This, then, was the situation of Germany in the year threatened on all hands. Blucher was at Zwickau, with 1812, when Napoleon advanced into Russia. The whole 30,000 men; Winzingerode, with 15,000, between Mersecountry westward of the Elbe, from the Alps to the Bal burg and Altenburg; Wittgenstein and D'Yorek, having tic, was either in the immediate possession of France, or crossed the Elbe, threatened Wittenberg with 40,000; of small states which stood under its protection. The fide- Bulow, with 10,000, was observing Magdeburg ; Tetlity of these allies was secured by their being hemmed in tenborn, a Russian partisan, had pushed on to the neighon either flank by territories occupied and possessed by bourhood of Bremen with 4000 infantry and 3000 France. French princes sat on more than one throne, valry, most of them Cossacks ; 7000 Swedes occupied and in all the states, laws and institutions on the French Stralsund, and Bernadotte, with 10,000 more, was daily model had been introduced. Prussia and Austria had expected. In addition to these regular forces, the land been exhausted and disheartened by repeated defeats; and swarmed with free corps, and the peasantry were calling the Duchy of Warsaw, in the rear of the former state, for arms. On the part of the French, Davoust am was in the hands of a creature of Napoleon's.

Beauharnois had a force of 40,000 men in the north aí Nevertheless, this subjection was greater in outward Germany, chiefly distributed in garrisons; while the show than in substance. In Austria, the subtle spirit of mass of their forces, amounting to 70 or 80,000, wae Metternich had devoted all its energies to restore the fallen concentrated under Ney, between Frankfort and Wurtistate of his country. In Prussia, the genius of Frede- burg. The former body, harassed by the active partissa rick the Great was not yet extinct ;-the nation yet re- warfare of the allies, was preparing to retreat upon the membered its old ascendency in arms ; and the minister, main body; while their antagonists, inspired by revenge, Von Stein, knew how to keep alive, and turn to account, were eager to advance, the recollection. But perhaps the deepest and bitterest But the scene was altered when Napoleon toek toe 1 hatred of French ascendency, was cherished in that part field in person. Concentrating all the forces scattered of Germany where the French power seemed most firmly throughout Germany, and adding to them conscripts rooted. The French institutions had been forced upon from France, and drafts from Spain and Italy, he aryathese territories contrary to the inclinations of the people; nized, in an incredibly short space, an army of 1500 a number of French adventurers, as better acquainted men. On the 29th of April, he was at Naumburg, suwith the new arrangements, had been promoted to places perintending and directing in person the operations el of trust; and the restless spirits who had originally sup- this immense force. The reputed numerical strength of ported innovation, with a view to their own advancement, the allies somewhat outnumbered him; but part were were thus, in many instances, added to the ranks of the raw levies, and large drafts had besides been made for the disaffected. Neither were the new institutions found to purpose of watching the French garrisons, Austria, work any better than the old, for they were alien to the moreover, continued to refuse an explicit declaration of feelings and wants of the people. The daring projects of what part she intended to take in the struggle. Under Napoleon--projects in which the mass of the community these circumstances, the allied leaders rashly and premacould take no interest-called for constant supplies of turely crossed the Elbe. The result was what might troops and money, at the very moment that the closing the have been anticipated. Napoleon soon taught them, thal, ports of the Continent spread bankruptcy and beggary on although at the head of braver and more spirited armis all hands. The disaffection engendered by all these cir-than they had ever previously commanded, they were stil cumstances was heightened by recollections of the ancient opposed to their master,—to him who had beat all of them union and independence of Germany, and by that super-singly, and was now ready to beat them collectivels, ciliousness with which, amid all their amiable qualities, They came to blows at Lützen, on the 2d of May; and the French can never help treating other nations. Oil after a well-disputed battle, in which the soldiers on both was poured upon this smouldering flame by the eloquent sides displayed a most obstinate valour, the allies were and energetic writings of Arnot; and the enthusiastic forced to give way, and, shortly afterwards, to recross the ardour of Germany was only heightened by the system of Rhine. espionage which Napoleon, alarmed by the symptoms of Napoleon now advanced, and fixed himself upon the popular feeling, introduced as a kind of preventive police. Elbe, taking the country round Dresden for the centre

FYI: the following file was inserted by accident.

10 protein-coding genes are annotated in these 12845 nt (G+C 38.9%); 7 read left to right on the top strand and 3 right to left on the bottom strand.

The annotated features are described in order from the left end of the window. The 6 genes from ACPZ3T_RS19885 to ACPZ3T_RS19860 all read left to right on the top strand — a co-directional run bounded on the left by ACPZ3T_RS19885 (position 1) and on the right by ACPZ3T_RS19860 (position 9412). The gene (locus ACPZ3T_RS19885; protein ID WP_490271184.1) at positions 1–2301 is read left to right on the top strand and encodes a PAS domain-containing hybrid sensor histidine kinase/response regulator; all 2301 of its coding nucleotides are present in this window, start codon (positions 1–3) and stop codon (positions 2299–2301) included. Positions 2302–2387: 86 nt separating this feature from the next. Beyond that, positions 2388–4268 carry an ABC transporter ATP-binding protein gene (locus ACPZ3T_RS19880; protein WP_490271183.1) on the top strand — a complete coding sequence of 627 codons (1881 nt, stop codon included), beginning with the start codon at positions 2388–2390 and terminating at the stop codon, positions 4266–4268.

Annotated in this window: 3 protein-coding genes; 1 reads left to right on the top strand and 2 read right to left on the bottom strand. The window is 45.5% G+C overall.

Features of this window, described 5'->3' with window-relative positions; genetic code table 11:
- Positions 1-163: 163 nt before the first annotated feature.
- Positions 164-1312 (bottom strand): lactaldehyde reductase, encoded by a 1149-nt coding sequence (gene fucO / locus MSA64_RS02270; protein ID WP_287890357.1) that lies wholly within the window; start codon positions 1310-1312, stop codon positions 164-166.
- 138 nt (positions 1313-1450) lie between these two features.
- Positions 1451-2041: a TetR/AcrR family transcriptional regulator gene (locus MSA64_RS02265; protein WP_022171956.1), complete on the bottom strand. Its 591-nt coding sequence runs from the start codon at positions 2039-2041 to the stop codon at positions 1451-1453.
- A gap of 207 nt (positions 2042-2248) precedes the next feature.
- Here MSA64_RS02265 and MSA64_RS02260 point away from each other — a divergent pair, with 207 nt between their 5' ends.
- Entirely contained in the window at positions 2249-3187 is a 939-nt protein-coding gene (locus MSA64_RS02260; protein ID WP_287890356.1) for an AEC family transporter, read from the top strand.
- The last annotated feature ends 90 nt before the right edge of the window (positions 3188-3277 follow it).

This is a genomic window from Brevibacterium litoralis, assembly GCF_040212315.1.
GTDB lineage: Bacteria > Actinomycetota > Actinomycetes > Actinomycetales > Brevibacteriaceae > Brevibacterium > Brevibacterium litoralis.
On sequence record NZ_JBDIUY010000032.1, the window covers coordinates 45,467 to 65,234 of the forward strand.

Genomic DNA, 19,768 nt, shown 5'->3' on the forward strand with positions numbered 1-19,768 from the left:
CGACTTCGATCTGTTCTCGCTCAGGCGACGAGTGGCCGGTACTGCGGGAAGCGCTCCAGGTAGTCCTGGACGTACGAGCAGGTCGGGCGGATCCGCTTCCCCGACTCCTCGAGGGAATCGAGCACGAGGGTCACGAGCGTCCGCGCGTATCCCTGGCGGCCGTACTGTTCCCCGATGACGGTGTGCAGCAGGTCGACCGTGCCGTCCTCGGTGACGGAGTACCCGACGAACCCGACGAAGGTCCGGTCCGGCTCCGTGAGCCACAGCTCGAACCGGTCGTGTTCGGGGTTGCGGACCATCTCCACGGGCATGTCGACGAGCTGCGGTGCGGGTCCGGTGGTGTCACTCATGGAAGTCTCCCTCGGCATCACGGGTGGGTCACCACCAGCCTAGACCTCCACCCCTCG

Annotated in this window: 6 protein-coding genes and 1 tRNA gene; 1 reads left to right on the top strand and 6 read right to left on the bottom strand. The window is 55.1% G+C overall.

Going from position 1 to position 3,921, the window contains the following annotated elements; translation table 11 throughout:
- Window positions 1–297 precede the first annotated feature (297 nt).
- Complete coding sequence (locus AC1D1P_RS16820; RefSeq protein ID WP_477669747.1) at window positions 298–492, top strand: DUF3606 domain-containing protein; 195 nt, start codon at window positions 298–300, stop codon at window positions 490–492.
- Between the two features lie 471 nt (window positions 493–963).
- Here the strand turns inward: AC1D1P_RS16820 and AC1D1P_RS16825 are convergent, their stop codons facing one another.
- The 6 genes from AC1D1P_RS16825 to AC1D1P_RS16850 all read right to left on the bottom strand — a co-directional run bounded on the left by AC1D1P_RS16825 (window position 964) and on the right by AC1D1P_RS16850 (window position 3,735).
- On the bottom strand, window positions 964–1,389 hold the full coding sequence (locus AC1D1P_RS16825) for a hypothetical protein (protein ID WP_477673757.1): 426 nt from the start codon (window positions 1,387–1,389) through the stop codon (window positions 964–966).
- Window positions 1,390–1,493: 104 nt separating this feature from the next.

This was the country that Bonaparte left behind him of his operations. One part of his forces was detached when he advanced into Russia; and perhaps the con- in the direction of Berlin, another pursued Blucher aud tingent of troops from the Confederation of the Rhine the Silesian army. Nothing decisive, however, was ewhich he carried along with him, were no less useful as fected by the French commanders, whilst, on the other hostages than as soldiers. His shattered retreat was the hand, they received several severe repulses from Blucher, signal for a more unequivocal declaration of the senti- | the only surviving and worthy pupil of the great Freka ments of Prussia. In February, 1813, an alliance was rick. On the 11th of August, Austria acceded to the concluded between Russia and Prussia, for the purpose allies, and declared war against France. Head-quarters of restoring the latter state to her ancient limits, and re were shortly afterwards transferred to Prague; and the moving the influence of France from the north of Ger- three great powers being now united, it was resolved that many. The summons of Prussia was responded to by something decisive should be attempted. It appeared, the unanimous voice of Germany. It was the banner from Bonaparte's motions, that he contemplated a miof Prussia that was reared, it was her generals who centration of his force in the neighbourhood either of were intrusted with the command; but it was from every Leipzig or Dresden ; and orders were issued for drawing corner of Germany that the soldiers flocked who filled up the allied troops to a head in that neighbourhood. (pod her ranks. They came from the workshop and the pa- their advance, Napoleon threw himself into Dresden,